I am writing following Cressida Fforde's article "Old bones of contention" (THES, March 13).
The Natural History Museum has within its collections items from human remains, the majority of which are ancient archaeological material from the United Kingdom. We also have a smaller amount of material from the rest of the world. Most of these collections have been donated by individuals and other institutions.
Museum staff handle the collections with special care and sensitivity. Access to the collections is restricted to bona fide scientists carrying out research on or undertaking study of human variation and origins, irrespective of nationality and ethnic origin.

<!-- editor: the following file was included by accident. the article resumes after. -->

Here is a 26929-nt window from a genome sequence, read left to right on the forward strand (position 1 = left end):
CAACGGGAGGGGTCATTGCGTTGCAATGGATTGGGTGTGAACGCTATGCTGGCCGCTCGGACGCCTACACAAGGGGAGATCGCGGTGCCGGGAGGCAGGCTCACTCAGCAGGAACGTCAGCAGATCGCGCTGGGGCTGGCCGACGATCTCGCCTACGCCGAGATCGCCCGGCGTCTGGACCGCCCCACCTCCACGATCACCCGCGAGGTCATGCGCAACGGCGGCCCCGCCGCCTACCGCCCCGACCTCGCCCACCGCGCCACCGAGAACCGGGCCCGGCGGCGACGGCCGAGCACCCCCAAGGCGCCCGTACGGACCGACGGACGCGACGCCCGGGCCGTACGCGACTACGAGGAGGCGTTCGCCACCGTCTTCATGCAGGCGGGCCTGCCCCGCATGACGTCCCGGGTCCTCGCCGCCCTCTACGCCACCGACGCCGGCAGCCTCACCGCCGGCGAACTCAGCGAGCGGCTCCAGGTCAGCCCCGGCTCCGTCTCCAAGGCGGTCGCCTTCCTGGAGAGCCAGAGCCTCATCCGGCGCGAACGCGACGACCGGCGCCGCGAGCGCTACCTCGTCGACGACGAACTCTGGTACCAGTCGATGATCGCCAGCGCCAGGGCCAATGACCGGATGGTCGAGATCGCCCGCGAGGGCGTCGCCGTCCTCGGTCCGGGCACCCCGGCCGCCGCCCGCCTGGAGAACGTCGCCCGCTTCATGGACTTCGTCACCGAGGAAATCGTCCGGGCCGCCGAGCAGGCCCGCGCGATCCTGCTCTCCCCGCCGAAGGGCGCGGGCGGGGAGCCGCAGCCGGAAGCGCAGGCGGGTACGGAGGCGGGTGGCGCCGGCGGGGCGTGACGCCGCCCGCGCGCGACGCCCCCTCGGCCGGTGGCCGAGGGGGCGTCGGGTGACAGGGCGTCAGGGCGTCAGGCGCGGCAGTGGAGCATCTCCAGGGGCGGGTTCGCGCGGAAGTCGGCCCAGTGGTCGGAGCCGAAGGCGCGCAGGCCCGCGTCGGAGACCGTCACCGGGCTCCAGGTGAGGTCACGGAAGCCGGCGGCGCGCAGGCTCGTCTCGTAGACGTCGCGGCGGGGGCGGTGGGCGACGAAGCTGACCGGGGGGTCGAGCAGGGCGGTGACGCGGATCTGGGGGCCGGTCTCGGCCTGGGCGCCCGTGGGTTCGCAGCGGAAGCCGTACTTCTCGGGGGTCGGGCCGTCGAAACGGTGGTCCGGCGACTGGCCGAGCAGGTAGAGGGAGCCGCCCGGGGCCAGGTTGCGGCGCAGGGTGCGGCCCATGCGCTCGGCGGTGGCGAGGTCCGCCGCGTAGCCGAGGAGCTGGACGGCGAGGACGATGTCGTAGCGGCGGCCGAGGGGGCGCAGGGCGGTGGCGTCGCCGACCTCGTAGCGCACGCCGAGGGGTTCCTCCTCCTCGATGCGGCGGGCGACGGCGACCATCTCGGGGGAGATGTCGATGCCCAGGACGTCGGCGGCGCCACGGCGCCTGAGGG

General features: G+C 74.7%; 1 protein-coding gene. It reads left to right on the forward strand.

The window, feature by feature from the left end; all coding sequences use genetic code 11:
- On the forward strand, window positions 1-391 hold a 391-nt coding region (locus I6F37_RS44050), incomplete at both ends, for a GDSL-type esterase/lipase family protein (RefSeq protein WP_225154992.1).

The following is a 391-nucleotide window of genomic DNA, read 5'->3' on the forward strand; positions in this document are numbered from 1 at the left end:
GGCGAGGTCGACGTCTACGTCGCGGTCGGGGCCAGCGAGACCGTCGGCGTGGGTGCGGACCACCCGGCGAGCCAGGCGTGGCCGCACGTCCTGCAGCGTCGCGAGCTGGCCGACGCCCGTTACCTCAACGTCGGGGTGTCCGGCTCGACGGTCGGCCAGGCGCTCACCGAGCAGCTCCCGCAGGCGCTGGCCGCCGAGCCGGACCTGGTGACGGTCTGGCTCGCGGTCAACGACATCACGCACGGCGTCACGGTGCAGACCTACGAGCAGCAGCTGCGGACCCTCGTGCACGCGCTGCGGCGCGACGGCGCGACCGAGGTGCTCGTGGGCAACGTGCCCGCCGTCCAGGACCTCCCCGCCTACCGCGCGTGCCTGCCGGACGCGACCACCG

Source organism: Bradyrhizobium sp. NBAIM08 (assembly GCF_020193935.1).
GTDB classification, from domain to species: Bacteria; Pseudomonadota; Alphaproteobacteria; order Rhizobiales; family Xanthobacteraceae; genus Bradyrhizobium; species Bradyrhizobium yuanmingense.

The World Archaeological Congress requested access to our records of Aboriginal remains in 1991-92. Our archives were inspected, and we cooperated in checking details concerning our collections within the palaeontology department. Based on the information obtained, a paper was written by Fforde and published in the World Archaeological Bulletin in 1992.
Any formal governmental requests for the return of these collections are considered on an individual basis. However, the museum is governed by the British Museum Act, under which it is required to retain and conserve its collections.
Neil Chalmers. Director, The Natural History Museum